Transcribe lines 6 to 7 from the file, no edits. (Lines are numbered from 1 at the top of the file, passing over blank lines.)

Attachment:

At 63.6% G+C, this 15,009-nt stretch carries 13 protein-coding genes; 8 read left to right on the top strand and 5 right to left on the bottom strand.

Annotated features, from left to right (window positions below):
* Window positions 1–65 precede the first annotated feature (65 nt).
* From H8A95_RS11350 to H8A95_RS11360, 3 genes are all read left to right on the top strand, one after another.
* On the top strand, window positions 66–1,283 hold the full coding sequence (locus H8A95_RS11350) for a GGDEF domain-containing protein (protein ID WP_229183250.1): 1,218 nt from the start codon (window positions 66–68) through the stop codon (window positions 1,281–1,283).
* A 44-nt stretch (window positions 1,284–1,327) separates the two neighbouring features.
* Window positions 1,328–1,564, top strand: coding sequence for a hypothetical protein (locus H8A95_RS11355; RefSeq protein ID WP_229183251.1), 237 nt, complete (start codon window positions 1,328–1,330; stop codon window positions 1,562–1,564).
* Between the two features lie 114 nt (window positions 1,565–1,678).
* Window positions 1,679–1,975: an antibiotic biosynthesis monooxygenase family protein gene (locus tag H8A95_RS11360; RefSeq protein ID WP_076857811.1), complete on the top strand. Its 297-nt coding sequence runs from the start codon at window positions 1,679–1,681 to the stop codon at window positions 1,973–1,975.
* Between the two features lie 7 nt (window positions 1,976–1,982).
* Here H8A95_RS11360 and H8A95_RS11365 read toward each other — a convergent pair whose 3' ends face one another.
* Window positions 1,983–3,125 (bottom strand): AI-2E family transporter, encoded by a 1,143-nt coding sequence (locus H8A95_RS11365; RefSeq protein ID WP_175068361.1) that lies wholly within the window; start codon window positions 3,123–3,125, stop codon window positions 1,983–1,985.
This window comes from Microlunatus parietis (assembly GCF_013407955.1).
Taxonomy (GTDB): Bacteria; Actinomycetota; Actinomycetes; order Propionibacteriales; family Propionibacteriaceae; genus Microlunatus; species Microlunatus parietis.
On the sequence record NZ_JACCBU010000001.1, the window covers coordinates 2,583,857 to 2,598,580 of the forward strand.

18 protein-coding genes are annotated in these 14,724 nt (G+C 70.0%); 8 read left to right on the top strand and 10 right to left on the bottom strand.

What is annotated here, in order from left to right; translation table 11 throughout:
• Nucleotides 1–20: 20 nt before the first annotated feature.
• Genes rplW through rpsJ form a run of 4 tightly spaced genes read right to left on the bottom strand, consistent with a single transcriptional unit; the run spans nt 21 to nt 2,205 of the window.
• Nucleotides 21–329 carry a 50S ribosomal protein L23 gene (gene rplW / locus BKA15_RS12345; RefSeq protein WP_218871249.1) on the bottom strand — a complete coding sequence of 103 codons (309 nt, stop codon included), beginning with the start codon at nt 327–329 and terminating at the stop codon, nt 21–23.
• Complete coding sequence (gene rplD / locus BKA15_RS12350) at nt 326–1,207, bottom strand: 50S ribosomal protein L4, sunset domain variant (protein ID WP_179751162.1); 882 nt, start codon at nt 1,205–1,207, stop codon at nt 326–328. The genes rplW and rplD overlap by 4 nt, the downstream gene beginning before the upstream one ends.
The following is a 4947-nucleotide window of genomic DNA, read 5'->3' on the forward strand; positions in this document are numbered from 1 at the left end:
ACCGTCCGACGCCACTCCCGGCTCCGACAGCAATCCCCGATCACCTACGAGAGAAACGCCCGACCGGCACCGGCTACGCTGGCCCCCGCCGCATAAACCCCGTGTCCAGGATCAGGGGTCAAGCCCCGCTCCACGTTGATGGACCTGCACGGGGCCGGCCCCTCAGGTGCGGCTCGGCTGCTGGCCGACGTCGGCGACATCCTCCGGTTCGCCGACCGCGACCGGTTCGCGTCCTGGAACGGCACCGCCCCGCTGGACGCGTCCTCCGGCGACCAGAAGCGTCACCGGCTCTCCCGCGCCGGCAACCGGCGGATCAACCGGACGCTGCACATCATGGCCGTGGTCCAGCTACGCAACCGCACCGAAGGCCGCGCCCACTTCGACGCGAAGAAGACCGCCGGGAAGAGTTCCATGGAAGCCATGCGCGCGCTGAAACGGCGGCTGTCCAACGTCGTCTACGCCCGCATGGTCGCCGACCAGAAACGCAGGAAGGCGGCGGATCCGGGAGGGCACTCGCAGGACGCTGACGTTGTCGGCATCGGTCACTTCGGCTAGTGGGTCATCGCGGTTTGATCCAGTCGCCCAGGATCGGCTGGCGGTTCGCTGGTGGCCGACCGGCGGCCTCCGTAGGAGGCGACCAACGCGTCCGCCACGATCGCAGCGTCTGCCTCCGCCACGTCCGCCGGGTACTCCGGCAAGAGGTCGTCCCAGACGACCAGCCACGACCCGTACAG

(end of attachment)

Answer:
* A 44-nt stretch (window positions 1,284–1,327) separates the two neighbouring features.
* Window positions 1,328–1,564, top strand: coding sequence for a hypothetical protein (locus H8A95_RS11355; RefSeq protein ID WP_229183251.1), 237 nt, complete (start codon window positions 1,328–1,330; stop codon window positions 1,562–1,564).